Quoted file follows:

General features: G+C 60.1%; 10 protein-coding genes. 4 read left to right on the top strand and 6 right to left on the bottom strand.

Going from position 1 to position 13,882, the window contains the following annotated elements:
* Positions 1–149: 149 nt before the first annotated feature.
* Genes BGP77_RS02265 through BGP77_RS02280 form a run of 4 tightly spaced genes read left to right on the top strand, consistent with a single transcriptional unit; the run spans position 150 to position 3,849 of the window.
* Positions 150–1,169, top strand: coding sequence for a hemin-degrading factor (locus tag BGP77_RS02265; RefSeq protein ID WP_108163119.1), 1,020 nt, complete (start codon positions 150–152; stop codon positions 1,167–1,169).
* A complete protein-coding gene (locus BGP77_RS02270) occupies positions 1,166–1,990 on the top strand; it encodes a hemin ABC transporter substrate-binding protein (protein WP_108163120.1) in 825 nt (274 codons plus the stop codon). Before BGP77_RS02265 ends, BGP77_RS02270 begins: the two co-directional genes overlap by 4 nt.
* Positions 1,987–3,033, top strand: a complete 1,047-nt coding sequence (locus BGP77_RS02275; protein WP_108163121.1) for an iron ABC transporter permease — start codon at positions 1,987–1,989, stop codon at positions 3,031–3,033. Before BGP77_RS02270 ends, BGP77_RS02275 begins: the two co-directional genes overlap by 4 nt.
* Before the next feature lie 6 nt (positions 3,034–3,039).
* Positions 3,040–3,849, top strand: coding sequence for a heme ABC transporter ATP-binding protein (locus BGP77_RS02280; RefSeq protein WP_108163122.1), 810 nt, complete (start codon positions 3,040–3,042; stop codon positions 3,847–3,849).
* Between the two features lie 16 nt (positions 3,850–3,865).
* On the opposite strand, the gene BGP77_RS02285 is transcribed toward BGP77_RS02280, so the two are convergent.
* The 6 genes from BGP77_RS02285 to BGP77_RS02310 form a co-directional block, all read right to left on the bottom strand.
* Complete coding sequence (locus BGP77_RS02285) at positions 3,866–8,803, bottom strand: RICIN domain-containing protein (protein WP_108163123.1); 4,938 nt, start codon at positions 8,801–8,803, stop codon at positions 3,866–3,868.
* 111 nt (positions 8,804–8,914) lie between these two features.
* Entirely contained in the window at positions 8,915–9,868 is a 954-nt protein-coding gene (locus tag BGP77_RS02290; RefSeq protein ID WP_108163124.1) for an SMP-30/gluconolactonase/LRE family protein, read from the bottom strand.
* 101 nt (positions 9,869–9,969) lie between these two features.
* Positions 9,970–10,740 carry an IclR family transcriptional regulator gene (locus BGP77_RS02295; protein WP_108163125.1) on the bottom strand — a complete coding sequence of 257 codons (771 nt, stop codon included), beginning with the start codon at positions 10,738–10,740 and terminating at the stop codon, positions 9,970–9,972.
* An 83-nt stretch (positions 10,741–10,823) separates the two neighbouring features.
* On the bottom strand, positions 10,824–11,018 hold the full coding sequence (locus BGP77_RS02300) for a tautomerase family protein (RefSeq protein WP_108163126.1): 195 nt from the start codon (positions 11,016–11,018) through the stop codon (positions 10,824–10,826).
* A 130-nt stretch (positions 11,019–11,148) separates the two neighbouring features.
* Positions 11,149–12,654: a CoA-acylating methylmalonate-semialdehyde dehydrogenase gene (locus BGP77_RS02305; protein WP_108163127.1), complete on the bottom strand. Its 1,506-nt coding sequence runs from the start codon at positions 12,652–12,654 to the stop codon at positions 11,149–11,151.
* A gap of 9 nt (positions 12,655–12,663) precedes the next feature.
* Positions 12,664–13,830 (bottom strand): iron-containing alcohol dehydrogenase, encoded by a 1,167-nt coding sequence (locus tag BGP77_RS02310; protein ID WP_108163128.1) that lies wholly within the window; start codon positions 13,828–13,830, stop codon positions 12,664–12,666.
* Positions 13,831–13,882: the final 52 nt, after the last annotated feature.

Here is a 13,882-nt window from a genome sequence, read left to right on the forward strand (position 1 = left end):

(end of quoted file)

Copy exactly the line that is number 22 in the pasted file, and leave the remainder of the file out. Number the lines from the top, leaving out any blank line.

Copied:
* A gap of 9 nt (positions 12,655–12,663) precedes the next feature.